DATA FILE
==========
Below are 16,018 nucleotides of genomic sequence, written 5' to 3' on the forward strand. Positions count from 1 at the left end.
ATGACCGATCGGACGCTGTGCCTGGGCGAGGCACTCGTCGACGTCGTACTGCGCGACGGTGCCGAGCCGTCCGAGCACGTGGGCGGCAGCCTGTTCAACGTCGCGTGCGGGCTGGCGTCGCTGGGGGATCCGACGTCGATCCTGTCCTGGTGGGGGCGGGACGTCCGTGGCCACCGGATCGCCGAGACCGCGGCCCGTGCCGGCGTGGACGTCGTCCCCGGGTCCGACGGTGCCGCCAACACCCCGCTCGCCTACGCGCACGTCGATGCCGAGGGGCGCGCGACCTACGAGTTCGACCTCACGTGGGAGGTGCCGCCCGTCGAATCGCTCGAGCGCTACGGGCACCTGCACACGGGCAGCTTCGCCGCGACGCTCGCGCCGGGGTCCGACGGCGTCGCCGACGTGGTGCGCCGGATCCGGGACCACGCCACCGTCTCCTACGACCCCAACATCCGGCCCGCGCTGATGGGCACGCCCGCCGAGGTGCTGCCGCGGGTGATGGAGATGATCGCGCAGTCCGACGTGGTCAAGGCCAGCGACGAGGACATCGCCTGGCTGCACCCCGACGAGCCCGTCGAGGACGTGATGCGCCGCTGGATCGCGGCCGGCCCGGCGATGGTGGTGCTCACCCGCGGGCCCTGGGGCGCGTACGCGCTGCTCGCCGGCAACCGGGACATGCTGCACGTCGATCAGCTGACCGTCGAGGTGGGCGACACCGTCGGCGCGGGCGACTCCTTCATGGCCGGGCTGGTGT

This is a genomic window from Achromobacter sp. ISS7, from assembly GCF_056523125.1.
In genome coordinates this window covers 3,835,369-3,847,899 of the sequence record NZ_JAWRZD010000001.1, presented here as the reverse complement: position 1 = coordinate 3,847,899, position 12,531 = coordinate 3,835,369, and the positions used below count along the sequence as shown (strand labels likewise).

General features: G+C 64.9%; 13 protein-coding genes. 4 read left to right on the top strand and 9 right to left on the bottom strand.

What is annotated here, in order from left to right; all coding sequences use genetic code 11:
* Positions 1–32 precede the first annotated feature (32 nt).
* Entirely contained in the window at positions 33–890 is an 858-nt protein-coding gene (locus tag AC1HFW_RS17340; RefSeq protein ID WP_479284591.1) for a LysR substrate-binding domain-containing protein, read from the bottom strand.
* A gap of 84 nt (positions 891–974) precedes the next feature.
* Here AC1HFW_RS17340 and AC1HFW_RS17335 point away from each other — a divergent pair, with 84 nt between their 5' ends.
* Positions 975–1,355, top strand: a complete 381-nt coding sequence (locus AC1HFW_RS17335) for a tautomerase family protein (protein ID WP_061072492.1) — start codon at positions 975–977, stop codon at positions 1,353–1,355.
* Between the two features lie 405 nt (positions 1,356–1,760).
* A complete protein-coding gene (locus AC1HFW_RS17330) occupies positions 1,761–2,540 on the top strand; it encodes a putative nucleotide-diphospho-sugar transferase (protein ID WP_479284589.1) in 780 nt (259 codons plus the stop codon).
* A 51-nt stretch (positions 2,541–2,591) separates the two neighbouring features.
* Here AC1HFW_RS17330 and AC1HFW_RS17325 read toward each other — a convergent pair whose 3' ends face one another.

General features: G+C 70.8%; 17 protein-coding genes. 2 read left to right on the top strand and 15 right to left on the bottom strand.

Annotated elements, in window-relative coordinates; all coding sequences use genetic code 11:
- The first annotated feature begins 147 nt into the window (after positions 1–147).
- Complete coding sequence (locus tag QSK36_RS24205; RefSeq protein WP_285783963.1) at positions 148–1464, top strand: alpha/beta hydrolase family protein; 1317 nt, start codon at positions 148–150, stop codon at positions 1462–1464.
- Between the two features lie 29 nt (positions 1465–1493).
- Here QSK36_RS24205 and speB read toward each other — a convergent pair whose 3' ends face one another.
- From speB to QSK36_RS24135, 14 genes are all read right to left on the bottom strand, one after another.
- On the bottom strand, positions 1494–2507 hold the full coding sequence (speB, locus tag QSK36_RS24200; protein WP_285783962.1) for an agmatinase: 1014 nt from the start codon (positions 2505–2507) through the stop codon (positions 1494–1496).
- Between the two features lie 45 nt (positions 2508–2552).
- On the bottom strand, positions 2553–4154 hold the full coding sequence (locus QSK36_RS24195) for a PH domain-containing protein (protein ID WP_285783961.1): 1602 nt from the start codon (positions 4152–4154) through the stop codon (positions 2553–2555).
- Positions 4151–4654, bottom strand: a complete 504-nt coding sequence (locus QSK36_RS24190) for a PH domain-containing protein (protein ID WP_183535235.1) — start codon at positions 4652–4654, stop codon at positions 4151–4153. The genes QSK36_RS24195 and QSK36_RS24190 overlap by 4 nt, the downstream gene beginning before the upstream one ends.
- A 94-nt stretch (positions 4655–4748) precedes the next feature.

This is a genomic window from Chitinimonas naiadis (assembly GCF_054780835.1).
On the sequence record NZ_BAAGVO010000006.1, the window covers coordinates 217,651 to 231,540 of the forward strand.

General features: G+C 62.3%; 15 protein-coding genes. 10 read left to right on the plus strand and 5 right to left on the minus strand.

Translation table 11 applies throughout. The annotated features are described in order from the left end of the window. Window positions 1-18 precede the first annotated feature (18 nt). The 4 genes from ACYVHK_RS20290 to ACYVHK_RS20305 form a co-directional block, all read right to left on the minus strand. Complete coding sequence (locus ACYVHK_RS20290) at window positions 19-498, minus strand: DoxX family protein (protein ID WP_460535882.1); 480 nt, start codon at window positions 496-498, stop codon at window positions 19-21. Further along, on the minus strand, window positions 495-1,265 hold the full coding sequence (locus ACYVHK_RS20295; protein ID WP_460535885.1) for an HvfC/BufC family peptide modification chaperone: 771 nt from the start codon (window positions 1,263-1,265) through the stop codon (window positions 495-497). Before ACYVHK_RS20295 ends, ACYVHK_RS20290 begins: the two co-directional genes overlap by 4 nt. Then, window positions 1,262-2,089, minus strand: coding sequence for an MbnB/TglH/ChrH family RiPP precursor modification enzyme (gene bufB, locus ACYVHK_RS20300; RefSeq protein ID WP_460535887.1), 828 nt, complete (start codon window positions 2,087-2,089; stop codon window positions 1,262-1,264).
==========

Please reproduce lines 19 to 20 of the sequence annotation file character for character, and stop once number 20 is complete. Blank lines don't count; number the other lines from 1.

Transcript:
- Complete coding sequence (locus tag QSK36_RS24205; RefSeq protein WP_285783963.1) at positions 148–1464, top strand: alpha/beta hydrolase family protein; 1317 nt, start codon at positions 148–150, stop codon at positions 1462–1464.
- Between the two features lie 29 nt (positions 1465–1493).